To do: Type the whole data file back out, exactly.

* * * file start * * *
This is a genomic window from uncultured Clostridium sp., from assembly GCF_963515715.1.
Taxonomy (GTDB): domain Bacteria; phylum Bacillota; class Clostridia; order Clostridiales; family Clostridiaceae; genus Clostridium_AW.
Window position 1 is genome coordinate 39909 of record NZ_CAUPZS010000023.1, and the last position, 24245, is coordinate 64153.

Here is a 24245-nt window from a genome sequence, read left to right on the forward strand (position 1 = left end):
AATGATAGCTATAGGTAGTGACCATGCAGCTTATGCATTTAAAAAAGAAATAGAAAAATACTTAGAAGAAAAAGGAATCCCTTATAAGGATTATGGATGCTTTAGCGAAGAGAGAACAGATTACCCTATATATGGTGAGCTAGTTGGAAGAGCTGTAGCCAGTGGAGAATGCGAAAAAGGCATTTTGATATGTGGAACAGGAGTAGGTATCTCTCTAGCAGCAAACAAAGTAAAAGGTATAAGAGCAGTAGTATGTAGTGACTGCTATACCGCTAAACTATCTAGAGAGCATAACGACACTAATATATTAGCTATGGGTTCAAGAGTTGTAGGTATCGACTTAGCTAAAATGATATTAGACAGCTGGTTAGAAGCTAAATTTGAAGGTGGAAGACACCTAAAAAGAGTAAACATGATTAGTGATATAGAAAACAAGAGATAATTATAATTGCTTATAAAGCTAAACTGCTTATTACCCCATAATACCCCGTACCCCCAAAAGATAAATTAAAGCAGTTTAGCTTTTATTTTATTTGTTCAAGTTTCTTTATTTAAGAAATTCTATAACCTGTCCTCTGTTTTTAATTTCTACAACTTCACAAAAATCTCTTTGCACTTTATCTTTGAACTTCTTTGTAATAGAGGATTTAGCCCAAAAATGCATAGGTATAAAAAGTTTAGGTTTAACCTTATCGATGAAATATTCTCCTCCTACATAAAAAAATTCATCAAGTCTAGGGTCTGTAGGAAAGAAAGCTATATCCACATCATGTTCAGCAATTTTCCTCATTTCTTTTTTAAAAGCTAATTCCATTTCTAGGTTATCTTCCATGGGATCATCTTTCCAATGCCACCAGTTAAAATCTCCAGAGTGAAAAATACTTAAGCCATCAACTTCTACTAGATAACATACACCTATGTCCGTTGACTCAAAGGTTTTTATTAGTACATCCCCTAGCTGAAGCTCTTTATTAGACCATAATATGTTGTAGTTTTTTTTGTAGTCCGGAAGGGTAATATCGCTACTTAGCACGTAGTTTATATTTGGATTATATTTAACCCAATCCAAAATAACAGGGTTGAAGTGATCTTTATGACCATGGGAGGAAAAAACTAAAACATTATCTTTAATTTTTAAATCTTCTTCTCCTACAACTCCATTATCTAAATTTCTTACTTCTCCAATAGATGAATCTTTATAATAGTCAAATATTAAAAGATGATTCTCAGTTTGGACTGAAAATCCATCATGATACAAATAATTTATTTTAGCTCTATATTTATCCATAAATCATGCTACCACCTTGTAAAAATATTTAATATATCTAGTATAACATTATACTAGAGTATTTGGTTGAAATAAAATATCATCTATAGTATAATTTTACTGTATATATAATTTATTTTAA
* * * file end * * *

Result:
This is a genomic window from uncultured Clostridium sp., from assembly GCF_963515715.1.
Taxonomy (GTDB): domain Bacteria; phylum Bacillota; class Clostridia; order Clostridiales; family Clostridiaceae; genus Clostridium_AW.
Window position 1 is genome coordinate 39909 of record NZ_CAUPZS010000023.1, and the last position, 24245, is coordinate 64153.

Here is a 24245-nt window from a genome sequence, read left to right on the forward strand (position 1 = left end):
AATGATAGCTATAGGTAGTGACCATGCAGCTTATGCATTTAAAAAAGAAATAGAAAAATACTTAGAAGAAAAAGGAATCCCTTATAAGGATTATGGATGCTTTAGCGAAGAGAGAACAGATTACCCTATATATGGTGAGCTAGTTGGAAGAGCTGTAGCCAGTGGAGAATGCGAAAAAGGCATTTTGATATGTGGAACAGGAGTAGGTATCTCTCTAGCAGCAAACAAAGTAAAAGGTATAAGAGCAGTAGTATGTAGTGACTGCTATACCGCTAAACTATCTAGAGAGCATAACGACACTAATATATTAGCTATGGGTTCAAGAGTTGTAGGTATCGACTTAGCTAAAATGATATTAGACAGCTGGTTAGAAGCTAAATTTGAAGGTGGAAGACACCTAAAAAGAGTAAACATGATTAGTGATATAGAAAACAAGAGATAATTATAATTGCTTATAAAGCTAAACTGCTTATTACCCCATAATACCCCGTACCCCCAAAAGATAAATTAAAGCAGTTTAGCTTTTATTTTATTTGTTCAAGTTTCTTTATTTAAGAAATTCTATAACCTGTCCTCTGTTTTTAATTTCTACAACTTCACAAAAATCTCTTTGCACTTTATCTTTGAACTTCTTTGTAATAGAGGATTTAGCCCAAAAATGCATAGGTATAAAAAGTTTAGGTTTAACCTTATCGATGAAATATTCTCCTCCTACATAAAAAAATTCATCAAGTCTAGGGTCTGTAGGAAAGAAAGCTATATCCACATCATGTTCAGCAATTTTCCTCATTTCTTTTTTAAAAGCTAATTCCATTTCTAGGTTATCTTCCATGGGATCATCTTTCCAATGCCACCAGTTAAAATCTCCAGAGTGAAAAATACTTAAGCCATCAACTTCTACTAGATAACATACACCTATGTCCGTTGACTCAAAGGTTTTTATTAGTACATCCCCTAGCTGAAGCTCTTTATTAGACCATAATATGTTGTAGTTTTTTTTGTAGTCCGGAAGGGTAATATCGCTACTTAGCACGTAGTTTATATTTGGATTATATTTAACCCAATCCAAAATAACAGGGTTGAAGTGATCTTTATGACCATGGGAGGAAAAAACTAAAACATTATCTTTAATTTTTAAATCTTCTTCTCCTACAACTCCATTATCTAAATTTCTTACTTCTCCAATAGATGAATCTTTATAATAGTCAAATATTAAAAGATGATTCTCAGTTTGGACTGAAAATCCATCATGATACAAATAATTTATTTTAGCTCTATATTTATCCATAAATCATGCTACCACCTTGTAAAAATATTTAATATATCTAGTATAACATTATACTAGAGTATTTGGTTGAAATAAAATATCATCTATAGTATAATTTTACTGTATATATAATTTATTTTAA